By Agence France-Presse
The city's pro-Beijing leader Carrie Lam has come under huge pressure to abandon the controversial legislation, including from her own political allies and advisers.
"The government has decided to suspend the legislative amendment exercise, restart our communication with all sectors of society, do more... work and listen to different views of society," Lam told reporters Saturday.
"We have no intention to set a deadline for this work and promise to report to and consult members of the legislative council panel on security before we decide on the next step forward."
The international finance hub was rocked by the worst political violence since its 1997 handover to China on Wednesday as tens of thousands of protesters were dispersed by riot police firing tear gas and rubber bullets.
As criticism mounted, signs also emerged of a growing discomfort among Communist Party leaders in Beijing, and Lam held her press conference Saturday at the same government complex that was besieged by protesters earlier in the week.
The South China Morning Post said Lam held an emergency meeting on Friday night with her advisers while Chinese officials were also meeting in the nearby city of Shenzhen to map a way out of the impasse.
Tensions were running high with protest organisers planning another mass rally on Sunday.
Lam, who is appointed by a committee stacked with Beijing loyalists, had previously refused to consider abandoning the bill, despite months of criticism from business and legal bodies -- and a record breaking rally on Sunday where organisers said more than one million protesters hit the streets.
"I feel deep sorrow and regret that the deficiencies in our work and various other factors have stirred up substantial controversies and disputes in society following the relatively calm periods of the past two years," Lam said.
On Friday she found herself facing growing calls from within her own political camp to reverse course and tamp down spiralling public anger -- including from hardline pro-Beijing lawmakers.
"Shouldn't (we) cool the citizens down? I think to postpone it for a little bit is not a bad thing. At this moment, the government should self-examine," Ann Chiang, a hardcore pro-Beijing lawmaker, told i-Cable News.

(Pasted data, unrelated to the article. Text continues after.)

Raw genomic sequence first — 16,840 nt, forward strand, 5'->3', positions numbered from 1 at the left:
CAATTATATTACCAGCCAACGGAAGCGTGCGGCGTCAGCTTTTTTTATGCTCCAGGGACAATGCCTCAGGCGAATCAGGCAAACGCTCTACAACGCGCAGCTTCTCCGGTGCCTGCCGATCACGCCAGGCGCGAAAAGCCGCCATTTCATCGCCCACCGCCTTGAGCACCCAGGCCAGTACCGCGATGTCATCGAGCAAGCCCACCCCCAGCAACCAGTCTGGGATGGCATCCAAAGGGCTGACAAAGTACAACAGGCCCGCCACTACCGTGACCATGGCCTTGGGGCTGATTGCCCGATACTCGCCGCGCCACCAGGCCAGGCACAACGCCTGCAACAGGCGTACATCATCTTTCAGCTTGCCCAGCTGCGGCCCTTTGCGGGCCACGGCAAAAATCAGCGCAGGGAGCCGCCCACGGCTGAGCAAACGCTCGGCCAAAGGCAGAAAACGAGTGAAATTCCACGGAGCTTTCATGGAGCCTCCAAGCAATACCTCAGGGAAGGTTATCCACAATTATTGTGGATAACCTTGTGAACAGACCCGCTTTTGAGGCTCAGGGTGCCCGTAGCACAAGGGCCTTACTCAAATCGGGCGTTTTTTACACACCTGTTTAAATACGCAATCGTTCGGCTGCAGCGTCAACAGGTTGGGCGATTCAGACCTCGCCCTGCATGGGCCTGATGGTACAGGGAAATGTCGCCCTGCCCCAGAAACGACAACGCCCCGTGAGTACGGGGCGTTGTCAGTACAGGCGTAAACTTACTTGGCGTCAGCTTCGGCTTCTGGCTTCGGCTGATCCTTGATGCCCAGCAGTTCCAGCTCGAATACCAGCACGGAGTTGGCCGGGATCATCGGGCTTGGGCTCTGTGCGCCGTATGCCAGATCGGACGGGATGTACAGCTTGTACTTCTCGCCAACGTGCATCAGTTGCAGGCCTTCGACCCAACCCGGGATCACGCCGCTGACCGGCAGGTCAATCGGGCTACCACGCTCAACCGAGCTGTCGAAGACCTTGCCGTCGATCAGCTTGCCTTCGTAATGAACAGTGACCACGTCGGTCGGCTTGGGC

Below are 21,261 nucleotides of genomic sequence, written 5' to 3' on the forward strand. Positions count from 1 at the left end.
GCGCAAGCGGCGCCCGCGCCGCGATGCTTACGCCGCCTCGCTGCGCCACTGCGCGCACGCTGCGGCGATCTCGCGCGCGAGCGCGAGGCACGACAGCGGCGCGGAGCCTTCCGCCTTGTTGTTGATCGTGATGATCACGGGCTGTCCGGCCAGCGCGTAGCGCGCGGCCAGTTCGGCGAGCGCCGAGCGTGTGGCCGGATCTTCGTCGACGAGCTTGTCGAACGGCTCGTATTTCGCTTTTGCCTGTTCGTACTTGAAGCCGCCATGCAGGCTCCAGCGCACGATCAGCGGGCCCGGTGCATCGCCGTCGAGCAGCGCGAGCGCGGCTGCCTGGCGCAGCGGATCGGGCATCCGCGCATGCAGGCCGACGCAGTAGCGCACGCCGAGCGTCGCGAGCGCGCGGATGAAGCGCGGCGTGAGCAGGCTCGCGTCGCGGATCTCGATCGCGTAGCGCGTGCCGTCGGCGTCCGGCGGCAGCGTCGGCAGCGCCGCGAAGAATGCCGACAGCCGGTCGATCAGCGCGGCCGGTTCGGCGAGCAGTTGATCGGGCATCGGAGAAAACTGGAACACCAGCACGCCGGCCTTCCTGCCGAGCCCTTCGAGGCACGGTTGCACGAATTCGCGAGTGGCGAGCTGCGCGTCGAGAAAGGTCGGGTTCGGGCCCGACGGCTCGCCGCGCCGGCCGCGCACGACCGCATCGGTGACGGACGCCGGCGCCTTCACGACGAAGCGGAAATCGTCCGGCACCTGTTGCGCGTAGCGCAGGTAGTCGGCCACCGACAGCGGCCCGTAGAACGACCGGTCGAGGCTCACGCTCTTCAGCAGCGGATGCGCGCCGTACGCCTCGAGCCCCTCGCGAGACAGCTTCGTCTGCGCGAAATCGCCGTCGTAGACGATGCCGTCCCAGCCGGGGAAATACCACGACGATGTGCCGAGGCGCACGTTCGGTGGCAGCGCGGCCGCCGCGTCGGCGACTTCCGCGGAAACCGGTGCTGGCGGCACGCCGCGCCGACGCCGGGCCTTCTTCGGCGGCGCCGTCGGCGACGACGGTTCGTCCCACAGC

But others have warned against Lam bending to the protesters.
"If the government caves in to violence and external influences, in the long run that would also make Hong Kong ungovernable," pro-Beijing lawmaker Regina Ip told reporters.
Opposition to the extradition bill has united an unusually wide cross section of Hong Kong.
Protest organisers had been calling for a full withdrawal of the bill, not a postponement.
James To, a lawmaker from the city's pan-democrat camp, called on Lam to step down.
"The credibility of our chief executive has already been written off, it's a kind of government that cannot have any credibility to rule anymore," he told reporters Friday.
Beijing has vocally supported the bill and earlier this week threw its full support behind the Lam administration, calling protesters "rioters".
But it has since sought to distance itself as public anger spiralled.
"The central government gave no instruction, no order about the... amendment," Lu Xiaoming, the Chinese ambassador to Britain, told the BBC.
"This amendment was initiated by the Hong Kong government."
On Friday night, thousands of parents gathered in a park in the heart of the city's commercial district to condemn the use of rubber bullets and tear gas against predominantly young protesters on Wednesday.
Y. Chan, a 50-year-old mother of two, said she was outraged watching the scenes unfold.
"It's calling for all mothers who had enough already of what happened the other day," she told AFP. "My kids were out there also that day. And although I want them to be safe, want them to be at home, but this is their home. They are defending it."